Performance Budgeting

September 11, 2013

The Philippines Leads Its Peers in Performance Budgeting

Posted by Sandeep Saxena

The Government of the Philippines’ (GoP) budget proposals for the year 2014, presented to the Congress in July, contain important performance information for every government program. For the first time, government departments and agencies have spelt out their vision, mission, target outputs that they will produce from the resources sought, and the expected performance standards in service delivery. For instance, one of the Bureau of Fire Protection’s targets is to respond within five to seven minutes to 87 percent of the more than 5,000 distress calls the Bureau expects to receive in the year. The National Police promises a minimum of 629,258 crime investigations and a 25 percent increase in the number of foot and mobile patrols. The Department of Education aims to deliver a pass rate of 84 percent in the National Achievement Test that will be taken by 12.56 million secondary school students; and the Department of Social Welfare undertakes to serve meals to more than 2.5 million schoolchildren.

This move by the Department of Budget and Management (DBM) is being hailed in the country as “the single most important budgeting innovation in years”. According to media reports, the legislators are “pleasantly amused” at the detailing of information on what an agency must deliver with the use of public resources. They expect the budget scrutiny to be lengthier and the discussion on the floor of the Congress to be more meaningful. With this reform, the government has taken an important step forward in its commitment to promoting and developing a people-centric and results-based public administration.

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January 22, 2013

Recent Performance-Based Budgeting Reforms in The Netherlands – Another Lap Around the Windmill!

Posted by Maarten de Jong[i]

An unknown person once noted that a cynical person is an idealist who, at some point, made the mistake of turning his ideals into his expectations. Looking at the increasing amount of critical studies on the impact of performance-based and program budgeting reforms, one could become a bit cynical towards this popular and ambitious type of budget reform. Not unlike the experience in other countries, the implementation of performance-based and program budgeting in the Netherlands over a decade ago has only partly lived up to its expectations.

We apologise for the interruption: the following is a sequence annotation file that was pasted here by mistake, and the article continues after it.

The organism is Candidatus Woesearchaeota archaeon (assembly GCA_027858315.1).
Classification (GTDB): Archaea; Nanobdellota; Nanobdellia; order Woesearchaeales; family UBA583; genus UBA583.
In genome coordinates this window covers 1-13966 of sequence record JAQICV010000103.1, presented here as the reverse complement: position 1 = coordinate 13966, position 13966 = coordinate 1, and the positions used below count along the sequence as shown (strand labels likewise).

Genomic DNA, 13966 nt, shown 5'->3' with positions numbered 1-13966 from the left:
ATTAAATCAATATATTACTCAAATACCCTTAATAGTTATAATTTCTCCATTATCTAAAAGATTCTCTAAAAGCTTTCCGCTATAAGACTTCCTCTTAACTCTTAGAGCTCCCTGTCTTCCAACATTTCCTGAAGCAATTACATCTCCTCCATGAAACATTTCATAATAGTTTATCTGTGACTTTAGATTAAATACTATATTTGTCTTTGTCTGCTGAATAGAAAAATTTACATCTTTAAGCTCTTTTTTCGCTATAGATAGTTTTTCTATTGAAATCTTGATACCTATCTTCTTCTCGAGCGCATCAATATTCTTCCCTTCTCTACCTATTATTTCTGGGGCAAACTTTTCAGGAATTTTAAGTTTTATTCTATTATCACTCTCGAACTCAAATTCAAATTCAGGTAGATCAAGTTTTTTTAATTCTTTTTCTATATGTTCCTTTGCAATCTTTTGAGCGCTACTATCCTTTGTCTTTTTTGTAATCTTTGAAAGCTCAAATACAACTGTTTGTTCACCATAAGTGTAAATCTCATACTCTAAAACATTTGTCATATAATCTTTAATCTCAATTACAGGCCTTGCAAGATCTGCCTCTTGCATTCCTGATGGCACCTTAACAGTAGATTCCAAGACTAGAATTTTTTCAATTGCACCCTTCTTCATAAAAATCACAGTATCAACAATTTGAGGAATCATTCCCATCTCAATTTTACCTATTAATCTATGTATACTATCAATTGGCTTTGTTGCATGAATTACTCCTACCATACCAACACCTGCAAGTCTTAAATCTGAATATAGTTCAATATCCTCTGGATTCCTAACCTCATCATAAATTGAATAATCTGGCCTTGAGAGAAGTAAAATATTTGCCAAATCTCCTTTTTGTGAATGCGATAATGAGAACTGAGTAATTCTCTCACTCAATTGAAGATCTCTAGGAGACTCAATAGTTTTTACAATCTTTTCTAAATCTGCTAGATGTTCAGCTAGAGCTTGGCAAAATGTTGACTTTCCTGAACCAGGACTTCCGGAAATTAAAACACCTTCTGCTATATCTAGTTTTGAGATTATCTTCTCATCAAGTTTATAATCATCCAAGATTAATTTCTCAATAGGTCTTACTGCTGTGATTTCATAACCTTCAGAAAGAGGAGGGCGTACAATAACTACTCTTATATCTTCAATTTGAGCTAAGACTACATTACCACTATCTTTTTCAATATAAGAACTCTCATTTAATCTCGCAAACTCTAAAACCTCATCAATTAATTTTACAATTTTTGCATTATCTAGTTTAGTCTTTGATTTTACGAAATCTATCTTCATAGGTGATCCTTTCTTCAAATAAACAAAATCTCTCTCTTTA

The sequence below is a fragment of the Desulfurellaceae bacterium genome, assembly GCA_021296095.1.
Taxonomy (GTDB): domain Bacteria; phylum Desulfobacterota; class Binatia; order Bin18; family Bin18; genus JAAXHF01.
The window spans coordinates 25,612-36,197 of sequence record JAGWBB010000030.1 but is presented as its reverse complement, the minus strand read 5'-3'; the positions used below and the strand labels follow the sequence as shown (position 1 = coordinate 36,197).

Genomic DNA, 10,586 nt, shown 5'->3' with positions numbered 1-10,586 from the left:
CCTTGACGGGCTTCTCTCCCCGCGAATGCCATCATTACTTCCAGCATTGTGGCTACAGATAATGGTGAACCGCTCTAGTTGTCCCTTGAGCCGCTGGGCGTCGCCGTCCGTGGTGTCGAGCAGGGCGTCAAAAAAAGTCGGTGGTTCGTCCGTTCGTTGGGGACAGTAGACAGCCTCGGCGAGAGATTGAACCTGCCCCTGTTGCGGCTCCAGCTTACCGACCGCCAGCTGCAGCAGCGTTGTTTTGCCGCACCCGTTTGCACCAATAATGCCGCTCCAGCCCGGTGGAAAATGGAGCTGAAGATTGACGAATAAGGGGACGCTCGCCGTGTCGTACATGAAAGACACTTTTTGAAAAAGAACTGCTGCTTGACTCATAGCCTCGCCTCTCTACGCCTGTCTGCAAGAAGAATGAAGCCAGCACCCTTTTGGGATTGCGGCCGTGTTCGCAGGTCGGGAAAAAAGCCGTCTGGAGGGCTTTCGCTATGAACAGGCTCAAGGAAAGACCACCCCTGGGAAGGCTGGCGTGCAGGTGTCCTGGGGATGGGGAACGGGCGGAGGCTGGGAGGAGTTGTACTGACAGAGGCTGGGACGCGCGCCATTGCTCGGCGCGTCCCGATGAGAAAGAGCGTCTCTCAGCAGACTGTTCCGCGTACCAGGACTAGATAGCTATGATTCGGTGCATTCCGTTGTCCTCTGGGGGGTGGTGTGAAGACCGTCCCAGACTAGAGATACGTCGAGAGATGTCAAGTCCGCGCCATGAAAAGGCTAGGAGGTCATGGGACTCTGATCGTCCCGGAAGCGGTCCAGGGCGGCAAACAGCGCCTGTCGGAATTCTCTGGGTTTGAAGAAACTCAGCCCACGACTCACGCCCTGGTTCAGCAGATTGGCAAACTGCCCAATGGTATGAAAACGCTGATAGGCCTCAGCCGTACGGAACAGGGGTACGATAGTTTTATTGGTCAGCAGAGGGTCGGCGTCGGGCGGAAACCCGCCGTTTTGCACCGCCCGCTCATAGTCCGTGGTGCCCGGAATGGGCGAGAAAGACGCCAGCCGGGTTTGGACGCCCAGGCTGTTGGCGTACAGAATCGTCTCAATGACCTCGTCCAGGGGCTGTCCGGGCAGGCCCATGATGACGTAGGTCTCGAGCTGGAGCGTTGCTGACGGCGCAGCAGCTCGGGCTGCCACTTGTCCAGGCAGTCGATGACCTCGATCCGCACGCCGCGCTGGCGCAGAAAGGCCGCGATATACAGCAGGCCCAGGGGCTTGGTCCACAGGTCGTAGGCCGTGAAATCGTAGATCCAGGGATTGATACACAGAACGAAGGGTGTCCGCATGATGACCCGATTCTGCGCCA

There has not been much evidence that major reallocation of spending has taken place as a result of these reforms. In addition, the informational value of budgets and the administrative burden for line ministries have been continuous sources of debate.  Nevertheless, the concept of linking funding to results has proven its usefulness in agency management and does help the Ministry of Finance differentiate between a powerful claim and a powerful claimant in the budget process. Neither is anyone inclined to give up the benefits of increased transparency and enhanced managerial flexibility that resulted from introducing a program budget. Instead of becoming cynical or glorifying the "good old days" of input budgeting, the Netherlands Ministry of Finance accepted the fact that it may have had some unrealistic expectations and that some of the criticism on performance budgeting as implemented actually made sense and demanded a solution. This resulted in a major overhaul of the budget presentation and program structure in recent years called “Verantwoord Begroten” (translated as Accountable Budgeting).

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